I first read this poem with my sister during a long-ago poetry month. I’d never read anything so unconventional and I’m not a jazz listener, so I was very confused and very fascinated by this poem. It’s stuck with me all these years. Hope you enjoy! Continue reading
This is, hands-down, my favorite Tolkien poem. Enjoy!
I am off down the road
Where the fairy lanterns glowed
And the little pretty flitter-mice are flying
A slender band of gray
It runs creepily away
And the hedges and the grasses are a-sighing.
The air is full of wings, Continue reading
I can’t explain why I like this poem so much. It’s whimsical and intimate and it makes me happy. Enjoy!
This Is Just To Say
I have eatenthe plumsthat were inthe iceboxand whichyou were probablysavingfor breakfastForgive methey were deliciousso sweetand so cold
For a rainy, anxious Friday:
Sometimes melancholy leaves me breathless…
-Mary Oliver, from “Sometimes”
Have you read Mary Oliver? Her poems are beautiful and real and full of nature. She is not stuffy or stickler about rhythm or sending you rushing for a dictionary. Her poems are like rain in spring and wind in fall – invigorating and life-giving. You can read several here.
In the meantime, I have one to share. This poem aptly described my day (many of my days!) and I thought it might resonate with some of you. Much as I love my writing and books and good job, some days I long to be back in the mountains, running and hiking and living practically outdoors. What about you?
I was sad all day, and why not. There I was, books piled
on both sides of the table, paper stacked up, words
falling off my tongue. Continue reading
Today, if I were home, I would have coaxed my little sister outside. We would have toted food and books onto the sunny grass, sternly warned our puppy dog away from our lunch, and laid out in the sun as long as it took our parents to realize we should be doing school. For the two springs that we knew about national poetry month, we used it as a good excuse to spend our lunch breaks outside, leisurely eating, talking, and reading poems. We sampled from Garrison Keillor’s Good Poems and selections of Frost and Keats. Just last week I read “This Is Just To Say” by William Carlos Williams for a class – Mr. Keillor introduced me to that one. In my Creative Writing class, we’re finishing up a unit on poetry. Our reading included two chapters of poems….it was a joy to immerse myself the images, sounds, and deep thoughts. In the course of the last few weeks I’ve read authors from T. S Eliot to Langston Hughes and back again (yes, even some Tolkien). But I didn’t get to read them outside, on the grass, soaking up the sun, laughing at my little sister, and throwing food to my dog. College has its drawbacks.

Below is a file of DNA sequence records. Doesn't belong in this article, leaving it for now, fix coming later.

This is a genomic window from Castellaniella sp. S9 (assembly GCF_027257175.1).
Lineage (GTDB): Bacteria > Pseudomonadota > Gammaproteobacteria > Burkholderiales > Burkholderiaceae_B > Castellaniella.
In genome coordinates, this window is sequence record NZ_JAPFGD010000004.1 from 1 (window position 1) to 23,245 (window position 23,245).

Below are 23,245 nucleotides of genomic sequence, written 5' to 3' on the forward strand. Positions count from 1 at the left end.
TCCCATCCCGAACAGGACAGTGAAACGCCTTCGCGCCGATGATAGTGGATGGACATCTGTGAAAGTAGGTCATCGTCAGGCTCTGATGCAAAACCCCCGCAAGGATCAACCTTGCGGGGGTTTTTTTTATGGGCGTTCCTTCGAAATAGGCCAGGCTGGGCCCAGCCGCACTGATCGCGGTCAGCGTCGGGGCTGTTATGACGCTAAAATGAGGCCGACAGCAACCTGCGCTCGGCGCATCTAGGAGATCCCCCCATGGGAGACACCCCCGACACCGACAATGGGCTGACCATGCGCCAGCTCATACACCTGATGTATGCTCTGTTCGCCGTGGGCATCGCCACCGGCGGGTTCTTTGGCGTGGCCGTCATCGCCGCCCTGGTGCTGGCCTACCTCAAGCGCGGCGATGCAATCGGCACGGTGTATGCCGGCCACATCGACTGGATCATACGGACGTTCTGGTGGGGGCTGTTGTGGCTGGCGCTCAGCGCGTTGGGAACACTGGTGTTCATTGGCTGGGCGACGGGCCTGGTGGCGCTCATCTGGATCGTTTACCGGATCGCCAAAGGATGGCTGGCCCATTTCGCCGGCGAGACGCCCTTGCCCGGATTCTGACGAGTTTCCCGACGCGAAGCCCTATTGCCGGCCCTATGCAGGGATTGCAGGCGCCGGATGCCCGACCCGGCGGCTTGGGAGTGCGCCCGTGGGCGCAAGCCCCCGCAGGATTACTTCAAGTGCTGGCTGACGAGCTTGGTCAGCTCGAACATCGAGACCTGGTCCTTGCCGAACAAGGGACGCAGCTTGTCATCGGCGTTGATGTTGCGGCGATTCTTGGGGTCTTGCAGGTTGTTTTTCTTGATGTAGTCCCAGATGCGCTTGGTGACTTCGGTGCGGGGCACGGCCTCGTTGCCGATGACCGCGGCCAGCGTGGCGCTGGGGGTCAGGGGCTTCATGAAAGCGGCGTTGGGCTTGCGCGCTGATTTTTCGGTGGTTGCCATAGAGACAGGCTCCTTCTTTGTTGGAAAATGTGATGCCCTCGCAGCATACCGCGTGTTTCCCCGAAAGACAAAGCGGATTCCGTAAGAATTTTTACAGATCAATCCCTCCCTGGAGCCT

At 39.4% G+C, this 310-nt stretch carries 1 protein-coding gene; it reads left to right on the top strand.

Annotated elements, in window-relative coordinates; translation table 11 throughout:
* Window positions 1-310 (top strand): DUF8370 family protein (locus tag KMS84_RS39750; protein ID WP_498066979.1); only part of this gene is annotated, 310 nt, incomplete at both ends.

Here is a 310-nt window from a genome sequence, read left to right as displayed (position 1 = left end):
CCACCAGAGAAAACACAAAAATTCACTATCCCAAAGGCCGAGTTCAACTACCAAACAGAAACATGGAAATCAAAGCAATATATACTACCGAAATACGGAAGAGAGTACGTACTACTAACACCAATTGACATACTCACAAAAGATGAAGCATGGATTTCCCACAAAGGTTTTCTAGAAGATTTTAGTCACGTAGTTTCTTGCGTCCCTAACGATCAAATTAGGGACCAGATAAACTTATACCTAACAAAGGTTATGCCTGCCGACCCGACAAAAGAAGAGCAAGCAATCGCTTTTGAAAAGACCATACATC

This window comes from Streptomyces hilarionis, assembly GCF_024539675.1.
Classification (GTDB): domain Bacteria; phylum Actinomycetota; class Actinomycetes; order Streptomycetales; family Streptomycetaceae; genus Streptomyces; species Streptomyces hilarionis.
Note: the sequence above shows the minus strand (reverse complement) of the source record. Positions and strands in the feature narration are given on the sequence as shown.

What you should take from my rambling is that I’m happy for spring, I miss my little sister, and I appreciate poetry. There, I rolled all the relevant holidays into one incoherently college-fogged post. Aren’t you impressed?
I wak’d, she fled, and day brought back my night.